State officials are launching community conversations to combat vaccine hesitancy.
The Arkansas Department of Health reported COVID-19 hospitalizations increased by 55 on July 6. That’s the largest single-day increase since January when vaccines were first being administered in the state.
During his weekly press conference Tuesday, Gov. Asa Hutchinson said the state is losing ground in the fight against the virus. The Delta variant, which accounts for about 50 percent of cases nationally, is contributing to the spread of the coronavirus in Arkansas where the vaccination rate is lower than the national average.
“While we have 1 million fully vaccinated in Arkansas, that is not high enough to prevent more cases, more hospitalizations and more deaths,” Hutchinson said.
To combat vaccine hesitancy, the governor announced the creation of a series of statewide community discussions about the COVID-19 vaccine. At each session, panels of health care and community leaders will be on hand to listen and answer questions. The first conversation is at 6 p.m. at the Veterans Park Event Center in Cabot.
“The goal is of course to engage our communities at the local level and say what can we do more to overcome hesitancy, to satisfy the questions of the community and to encourage vaccinations,” Hutchinson said.
The governor is also urging employers to be leaders in the push for vaccination efforts by increasing access to the vaccine in the workplace and providing paid time off for workers to get vaccinated.
One reason people are hesitant to get the vaccine is concern over the loss of income if workers take time off to recuperate from vaccine side effects. Randy Zook, president and CEO of the Arkansas State Chamber of Commerce and Associated Industries of Arkansas, said there is federal funding to support taking time off. There is a provision in the American Rescue Plan that provides for a full tax credit for the cost associated with paid time off for any employer with fewer than 500 employees, which is about 90 percent of employers in Arkansas, Zook said.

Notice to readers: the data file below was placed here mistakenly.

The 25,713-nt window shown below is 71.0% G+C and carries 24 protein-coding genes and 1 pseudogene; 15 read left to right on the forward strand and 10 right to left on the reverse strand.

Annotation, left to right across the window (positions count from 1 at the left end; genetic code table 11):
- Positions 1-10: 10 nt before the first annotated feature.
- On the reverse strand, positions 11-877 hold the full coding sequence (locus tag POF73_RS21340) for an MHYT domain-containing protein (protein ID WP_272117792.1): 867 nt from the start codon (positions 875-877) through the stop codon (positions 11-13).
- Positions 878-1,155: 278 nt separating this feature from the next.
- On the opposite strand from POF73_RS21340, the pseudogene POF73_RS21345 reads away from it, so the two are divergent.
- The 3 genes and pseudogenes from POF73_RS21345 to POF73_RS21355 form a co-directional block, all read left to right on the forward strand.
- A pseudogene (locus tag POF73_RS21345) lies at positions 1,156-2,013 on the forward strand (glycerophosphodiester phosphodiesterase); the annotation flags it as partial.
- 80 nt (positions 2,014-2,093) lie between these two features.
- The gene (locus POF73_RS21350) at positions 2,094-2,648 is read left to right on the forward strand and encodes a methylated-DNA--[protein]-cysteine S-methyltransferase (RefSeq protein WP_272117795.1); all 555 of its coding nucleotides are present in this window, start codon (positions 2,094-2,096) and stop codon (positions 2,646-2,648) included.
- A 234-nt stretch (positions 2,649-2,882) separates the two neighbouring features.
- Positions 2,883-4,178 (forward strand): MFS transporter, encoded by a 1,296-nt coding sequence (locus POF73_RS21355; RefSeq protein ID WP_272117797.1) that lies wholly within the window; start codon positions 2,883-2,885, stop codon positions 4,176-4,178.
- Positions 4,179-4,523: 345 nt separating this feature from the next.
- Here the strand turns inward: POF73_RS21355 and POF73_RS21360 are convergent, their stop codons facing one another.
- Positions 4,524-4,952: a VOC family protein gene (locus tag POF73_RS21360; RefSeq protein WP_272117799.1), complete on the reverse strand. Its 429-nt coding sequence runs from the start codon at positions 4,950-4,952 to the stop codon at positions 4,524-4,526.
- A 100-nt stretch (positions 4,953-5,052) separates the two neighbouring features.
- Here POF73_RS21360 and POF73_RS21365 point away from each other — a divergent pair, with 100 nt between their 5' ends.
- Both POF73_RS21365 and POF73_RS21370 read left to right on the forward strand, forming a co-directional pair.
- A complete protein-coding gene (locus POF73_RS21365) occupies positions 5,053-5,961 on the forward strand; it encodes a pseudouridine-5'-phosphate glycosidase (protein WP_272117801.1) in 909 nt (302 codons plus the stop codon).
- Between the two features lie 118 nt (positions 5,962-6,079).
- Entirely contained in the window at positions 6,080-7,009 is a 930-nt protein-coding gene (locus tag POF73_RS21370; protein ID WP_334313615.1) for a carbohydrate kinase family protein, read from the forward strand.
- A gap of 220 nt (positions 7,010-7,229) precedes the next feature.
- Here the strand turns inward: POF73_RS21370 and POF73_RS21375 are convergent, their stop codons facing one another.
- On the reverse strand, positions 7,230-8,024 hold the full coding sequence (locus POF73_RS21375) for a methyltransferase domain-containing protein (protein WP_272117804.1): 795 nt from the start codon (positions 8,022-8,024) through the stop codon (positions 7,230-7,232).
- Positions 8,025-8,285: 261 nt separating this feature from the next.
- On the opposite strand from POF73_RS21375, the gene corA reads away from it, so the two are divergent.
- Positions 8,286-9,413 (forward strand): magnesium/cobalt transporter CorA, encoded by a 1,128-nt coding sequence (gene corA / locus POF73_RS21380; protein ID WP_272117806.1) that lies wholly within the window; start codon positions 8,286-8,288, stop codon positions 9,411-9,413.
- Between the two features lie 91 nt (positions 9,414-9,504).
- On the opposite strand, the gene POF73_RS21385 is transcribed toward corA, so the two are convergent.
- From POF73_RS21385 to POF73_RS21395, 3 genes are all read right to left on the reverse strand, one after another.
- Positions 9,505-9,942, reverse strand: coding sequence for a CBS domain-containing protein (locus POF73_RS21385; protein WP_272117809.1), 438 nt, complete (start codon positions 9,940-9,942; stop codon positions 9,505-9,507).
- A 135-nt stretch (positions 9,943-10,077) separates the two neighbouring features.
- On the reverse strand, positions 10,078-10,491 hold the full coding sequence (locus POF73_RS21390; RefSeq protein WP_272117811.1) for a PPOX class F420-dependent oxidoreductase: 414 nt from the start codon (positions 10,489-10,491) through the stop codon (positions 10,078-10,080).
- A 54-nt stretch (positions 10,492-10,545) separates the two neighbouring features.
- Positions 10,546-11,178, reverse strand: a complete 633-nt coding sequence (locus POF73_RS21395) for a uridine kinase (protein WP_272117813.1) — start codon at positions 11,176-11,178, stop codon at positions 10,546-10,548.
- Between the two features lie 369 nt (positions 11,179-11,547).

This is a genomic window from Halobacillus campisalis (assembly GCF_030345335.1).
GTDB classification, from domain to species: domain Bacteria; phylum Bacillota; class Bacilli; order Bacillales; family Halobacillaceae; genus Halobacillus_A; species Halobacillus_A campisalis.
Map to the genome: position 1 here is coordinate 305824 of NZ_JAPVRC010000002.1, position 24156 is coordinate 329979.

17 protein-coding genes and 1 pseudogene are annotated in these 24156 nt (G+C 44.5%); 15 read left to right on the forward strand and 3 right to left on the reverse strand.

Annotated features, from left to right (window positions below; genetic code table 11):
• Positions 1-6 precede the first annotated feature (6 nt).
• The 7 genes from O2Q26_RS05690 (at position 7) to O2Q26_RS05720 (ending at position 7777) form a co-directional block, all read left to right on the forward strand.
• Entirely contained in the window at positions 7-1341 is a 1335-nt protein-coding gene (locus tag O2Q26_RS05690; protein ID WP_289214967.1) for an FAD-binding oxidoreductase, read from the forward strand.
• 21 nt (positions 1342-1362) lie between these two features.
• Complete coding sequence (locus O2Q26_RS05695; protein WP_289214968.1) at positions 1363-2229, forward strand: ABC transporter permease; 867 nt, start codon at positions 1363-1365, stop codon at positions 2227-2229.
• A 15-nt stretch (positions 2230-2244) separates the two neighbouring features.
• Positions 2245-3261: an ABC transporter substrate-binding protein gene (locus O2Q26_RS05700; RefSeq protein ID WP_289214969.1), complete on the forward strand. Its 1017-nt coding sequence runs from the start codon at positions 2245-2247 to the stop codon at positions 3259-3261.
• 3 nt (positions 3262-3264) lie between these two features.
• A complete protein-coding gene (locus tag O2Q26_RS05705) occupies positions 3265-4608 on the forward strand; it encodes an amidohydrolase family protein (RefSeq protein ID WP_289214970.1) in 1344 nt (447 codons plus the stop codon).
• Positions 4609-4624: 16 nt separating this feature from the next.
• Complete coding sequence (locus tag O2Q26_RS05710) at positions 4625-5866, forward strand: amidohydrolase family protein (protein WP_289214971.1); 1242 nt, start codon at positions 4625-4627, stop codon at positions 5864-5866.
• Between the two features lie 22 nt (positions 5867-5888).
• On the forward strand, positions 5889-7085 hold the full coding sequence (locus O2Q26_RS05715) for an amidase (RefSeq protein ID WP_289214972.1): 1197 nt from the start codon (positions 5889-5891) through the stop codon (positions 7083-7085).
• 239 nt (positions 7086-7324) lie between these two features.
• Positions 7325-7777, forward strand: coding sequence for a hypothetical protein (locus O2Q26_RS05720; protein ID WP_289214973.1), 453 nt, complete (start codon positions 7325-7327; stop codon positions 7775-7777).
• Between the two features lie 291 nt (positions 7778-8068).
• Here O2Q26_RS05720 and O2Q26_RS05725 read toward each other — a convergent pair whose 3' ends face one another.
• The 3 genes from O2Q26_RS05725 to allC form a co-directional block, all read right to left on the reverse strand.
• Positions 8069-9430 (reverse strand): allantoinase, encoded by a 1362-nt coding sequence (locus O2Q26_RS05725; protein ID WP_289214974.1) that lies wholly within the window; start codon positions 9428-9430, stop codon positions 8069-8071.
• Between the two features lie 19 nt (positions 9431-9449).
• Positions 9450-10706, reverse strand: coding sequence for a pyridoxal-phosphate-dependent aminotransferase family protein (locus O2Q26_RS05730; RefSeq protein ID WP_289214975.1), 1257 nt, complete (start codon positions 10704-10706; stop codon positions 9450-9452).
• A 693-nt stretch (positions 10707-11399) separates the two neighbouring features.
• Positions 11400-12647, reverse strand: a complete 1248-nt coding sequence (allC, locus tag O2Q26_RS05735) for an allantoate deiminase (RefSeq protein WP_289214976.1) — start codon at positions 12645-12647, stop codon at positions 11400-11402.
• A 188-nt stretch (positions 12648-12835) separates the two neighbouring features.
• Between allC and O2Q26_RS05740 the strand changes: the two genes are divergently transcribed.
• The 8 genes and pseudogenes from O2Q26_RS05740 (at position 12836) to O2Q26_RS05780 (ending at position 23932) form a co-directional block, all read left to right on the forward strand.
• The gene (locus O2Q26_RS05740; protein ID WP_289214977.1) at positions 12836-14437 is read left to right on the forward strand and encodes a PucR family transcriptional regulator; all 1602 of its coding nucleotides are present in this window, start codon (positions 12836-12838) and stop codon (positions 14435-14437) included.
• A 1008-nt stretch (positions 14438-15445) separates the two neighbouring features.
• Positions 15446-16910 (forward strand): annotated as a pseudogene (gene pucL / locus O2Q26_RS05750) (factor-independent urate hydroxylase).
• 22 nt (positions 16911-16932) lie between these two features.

“We’re urging all our employers all across the state to really weigh in on this and provide the leadership that we need from you to get this job done,” he said.
The Delta variant is 30 to 50 times more transmissible than the Alpha variant, the first variant detected after the original strain of the virus, Health Secretary Dr. José Romero said. Because of how quickly the variant is spreading, it’s important to get vaccinated now to prevent severe disease as well as to protect those who cannot get vaccinated like children.
“The Delta variant is penetrating into our childhood population. We cannot vaccinate our children at this point because we do not have a vaccine for them,” Romero said. “The only way to protect them is to protect them by immunizing yourself and having a cocoon around them that doesn’t allow the virus to reach them.”
More information about scheduling a vaccination appointment is available at the Arkansas Department of Health’s website or by calling 1-800-985-6030.